cardsrul's diary sums up the distinguishing feature of the 2005 cardinals. come what may in october, this has been a remarkable season, the 2d in a row for the lucky baseball fans of st louis. the fellahs have to win a World Series before we can start asking where they rate on the list of all-time cardinal lineups, but if we leave the postseason aside this team is already in the discussion alongside the great `67-68 team, the three-time world champs of 1942-46, and the gashouse gang. historic stuff.
at one point this year i disparagingly compared mark mulder to jason simontacchi; on another occasion, snickering somewhat less, i likened him to woody williams. with the season now more or less finished, here's yet another side-by-side:
it's not a perfect comparison, but still . . . . . that year's morris, coming off a 20-win season and still mourning darryl kile, outpitched randy johnson in game 1 of the nlds, got bombed in the nlcs opener at busch, but hurled a beauty in losing game 5. if he wasn't quite staff-ace material, he was close.
which pretty much sums up mulder as we head into the 2005 postseason. he has silenced all the doubters, myself included, with a magnificent second half. over his last 14 starts, covering 98 innings, he's 7-2 with a 2.29 era, a 1.24 whip, and just 6 hr allowed; his obp allowed in that stretch is .320, his slugging pct allowed a stingy .358. mulder still often walks a fine line, viz his last two starts -- 23 baserunners in 14 innings, two baserunners put out at the plate -- and he still can't throw a pitch past anybody. so there may be a 4-inning, 7-run outing lurking in there yet, waiting to rear its ugly head in a playoff game. but danup's mantra remains in force: the guy has pitched great for nigh on three months, so just go with it.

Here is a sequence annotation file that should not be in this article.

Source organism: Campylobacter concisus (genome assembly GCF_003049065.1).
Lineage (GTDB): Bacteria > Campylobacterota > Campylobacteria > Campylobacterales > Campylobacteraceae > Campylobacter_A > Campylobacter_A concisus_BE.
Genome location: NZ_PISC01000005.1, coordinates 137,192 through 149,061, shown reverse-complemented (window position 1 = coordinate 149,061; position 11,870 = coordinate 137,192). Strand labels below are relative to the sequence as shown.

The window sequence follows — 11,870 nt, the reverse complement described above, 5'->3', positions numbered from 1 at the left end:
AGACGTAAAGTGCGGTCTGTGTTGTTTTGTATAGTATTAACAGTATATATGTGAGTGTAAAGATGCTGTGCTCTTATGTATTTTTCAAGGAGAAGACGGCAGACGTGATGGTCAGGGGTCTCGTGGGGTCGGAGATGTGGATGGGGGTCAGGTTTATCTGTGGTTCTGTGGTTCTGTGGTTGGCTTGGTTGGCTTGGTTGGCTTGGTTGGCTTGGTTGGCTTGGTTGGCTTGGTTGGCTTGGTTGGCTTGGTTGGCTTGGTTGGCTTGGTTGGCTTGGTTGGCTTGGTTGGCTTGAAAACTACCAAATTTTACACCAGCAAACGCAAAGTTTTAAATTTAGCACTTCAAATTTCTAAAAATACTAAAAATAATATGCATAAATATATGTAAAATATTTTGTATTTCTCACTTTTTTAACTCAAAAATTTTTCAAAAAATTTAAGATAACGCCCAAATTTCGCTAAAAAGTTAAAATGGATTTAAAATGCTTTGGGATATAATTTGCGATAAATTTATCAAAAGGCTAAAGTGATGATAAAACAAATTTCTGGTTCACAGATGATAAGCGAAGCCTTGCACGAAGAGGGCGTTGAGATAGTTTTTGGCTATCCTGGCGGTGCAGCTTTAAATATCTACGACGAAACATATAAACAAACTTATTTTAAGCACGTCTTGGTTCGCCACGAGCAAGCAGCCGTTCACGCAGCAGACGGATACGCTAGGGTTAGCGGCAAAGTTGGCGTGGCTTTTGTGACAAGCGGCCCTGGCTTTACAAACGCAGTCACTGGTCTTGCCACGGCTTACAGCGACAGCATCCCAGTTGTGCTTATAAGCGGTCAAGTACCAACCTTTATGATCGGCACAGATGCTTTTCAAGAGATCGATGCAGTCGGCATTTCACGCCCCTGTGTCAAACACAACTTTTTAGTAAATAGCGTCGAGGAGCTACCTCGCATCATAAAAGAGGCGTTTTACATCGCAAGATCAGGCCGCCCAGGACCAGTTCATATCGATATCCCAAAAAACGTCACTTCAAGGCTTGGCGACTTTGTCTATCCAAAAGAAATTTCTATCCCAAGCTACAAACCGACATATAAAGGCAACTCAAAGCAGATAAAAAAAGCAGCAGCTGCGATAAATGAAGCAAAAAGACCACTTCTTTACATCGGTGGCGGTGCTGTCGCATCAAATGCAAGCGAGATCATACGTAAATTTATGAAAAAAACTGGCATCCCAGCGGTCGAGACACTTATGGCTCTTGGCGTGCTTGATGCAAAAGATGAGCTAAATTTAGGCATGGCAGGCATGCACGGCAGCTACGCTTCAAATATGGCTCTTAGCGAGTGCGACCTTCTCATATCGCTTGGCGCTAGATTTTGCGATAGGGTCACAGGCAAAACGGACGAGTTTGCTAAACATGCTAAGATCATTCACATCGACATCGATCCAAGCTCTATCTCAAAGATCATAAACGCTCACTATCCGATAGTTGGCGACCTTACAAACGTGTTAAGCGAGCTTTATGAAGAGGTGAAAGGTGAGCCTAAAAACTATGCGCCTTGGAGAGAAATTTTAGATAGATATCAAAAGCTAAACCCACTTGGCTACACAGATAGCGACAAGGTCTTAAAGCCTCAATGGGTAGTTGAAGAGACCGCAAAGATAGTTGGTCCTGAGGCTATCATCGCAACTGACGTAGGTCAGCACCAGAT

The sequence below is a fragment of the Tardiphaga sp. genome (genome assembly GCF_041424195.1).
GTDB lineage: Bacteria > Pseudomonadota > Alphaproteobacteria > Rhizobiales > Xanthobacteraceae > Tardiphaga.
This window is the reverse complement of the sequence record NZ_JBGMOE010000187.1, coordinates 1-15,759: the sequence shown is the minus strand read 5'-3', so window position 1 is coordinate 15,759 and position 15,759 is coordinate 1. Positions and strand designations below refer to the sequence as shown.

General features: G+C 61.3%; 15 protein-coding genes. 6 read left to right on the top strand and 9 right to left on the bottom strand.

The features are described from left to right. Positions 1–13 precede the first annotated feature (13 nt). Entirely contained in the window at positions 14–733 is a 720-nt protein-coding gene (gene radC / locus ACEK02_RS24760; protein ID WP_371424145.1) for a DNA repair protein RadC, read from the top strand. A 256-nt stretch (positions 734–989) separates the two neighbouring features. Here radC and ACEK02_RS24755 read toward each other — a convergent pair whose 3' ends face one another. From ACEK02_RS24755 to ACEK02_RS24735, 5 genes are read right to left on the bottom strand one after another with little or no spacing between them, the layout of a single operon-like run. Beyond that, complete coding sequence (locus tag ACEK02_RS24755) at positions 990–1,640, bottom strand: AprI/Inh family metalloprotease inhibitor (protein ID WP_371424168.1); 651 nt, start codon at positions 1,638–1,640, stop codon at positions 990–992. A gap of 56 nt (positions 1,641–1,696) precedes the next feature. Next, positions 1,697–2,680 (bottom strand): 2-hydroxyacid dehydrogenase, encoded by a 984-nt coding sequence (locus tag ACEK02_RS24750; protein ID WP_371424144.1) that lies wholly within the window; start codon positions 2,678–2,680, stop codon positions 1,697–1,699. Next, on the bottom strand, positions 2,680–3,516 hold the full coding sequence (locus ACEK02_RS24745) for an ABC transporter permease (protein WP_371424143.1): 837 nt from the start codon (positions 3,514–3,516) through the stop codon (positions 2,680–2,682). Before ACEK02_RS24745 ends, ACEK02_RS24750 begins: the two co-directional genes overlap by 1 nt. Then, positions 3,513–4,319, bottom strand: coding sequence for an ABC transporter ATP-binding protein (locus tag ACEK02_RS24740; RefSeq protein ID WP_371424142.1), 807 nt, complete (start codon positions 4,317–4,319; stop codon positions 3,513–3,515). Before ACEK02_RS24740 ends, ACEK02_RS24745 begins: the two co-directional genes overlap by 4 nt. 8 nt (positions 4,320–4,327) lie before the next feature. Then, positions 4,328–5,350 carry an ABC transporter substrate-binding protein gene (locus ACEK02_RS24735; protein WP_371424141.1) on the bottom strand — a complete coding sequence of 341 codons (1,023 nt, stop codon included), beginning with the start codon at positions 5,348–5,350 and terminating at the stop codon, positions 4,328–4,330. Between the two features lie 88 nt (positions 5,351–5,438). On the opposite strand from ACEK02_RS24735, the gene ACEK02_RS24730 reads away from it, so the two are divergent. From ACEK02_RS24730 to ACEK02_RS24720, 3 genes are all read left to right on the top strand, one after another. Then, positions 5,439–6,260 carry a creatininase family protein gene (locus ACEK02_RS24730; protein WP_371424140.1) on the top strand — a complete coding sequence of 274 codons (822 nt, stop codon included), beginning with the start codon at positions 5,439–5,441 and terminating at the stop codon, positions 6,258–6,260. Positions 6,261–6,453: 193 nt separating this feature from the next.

as long as we're drawing comparisons, here are the latest mulder v haren returns:
interesting comparison -- haren yields fewer baserunners but more dingers, strikes out a lot more guys but also yields a lot more runs. mulder gets to face a weak-hitting pitcher twice a game, which pads his stats somewhat; if we eliminated pitcher at-bats from mulder's line, i think haren's season would emerge as the better one -- but mulder has had the better second half. haren, though, has been pretty good himself post all-star. he lost a heartbreaker last night in fenway, and i still have to wonder: as good as mulder has been, could he put up a line like haren's against the red sox in fenway park in a must-win game? doubt dies hard . . . .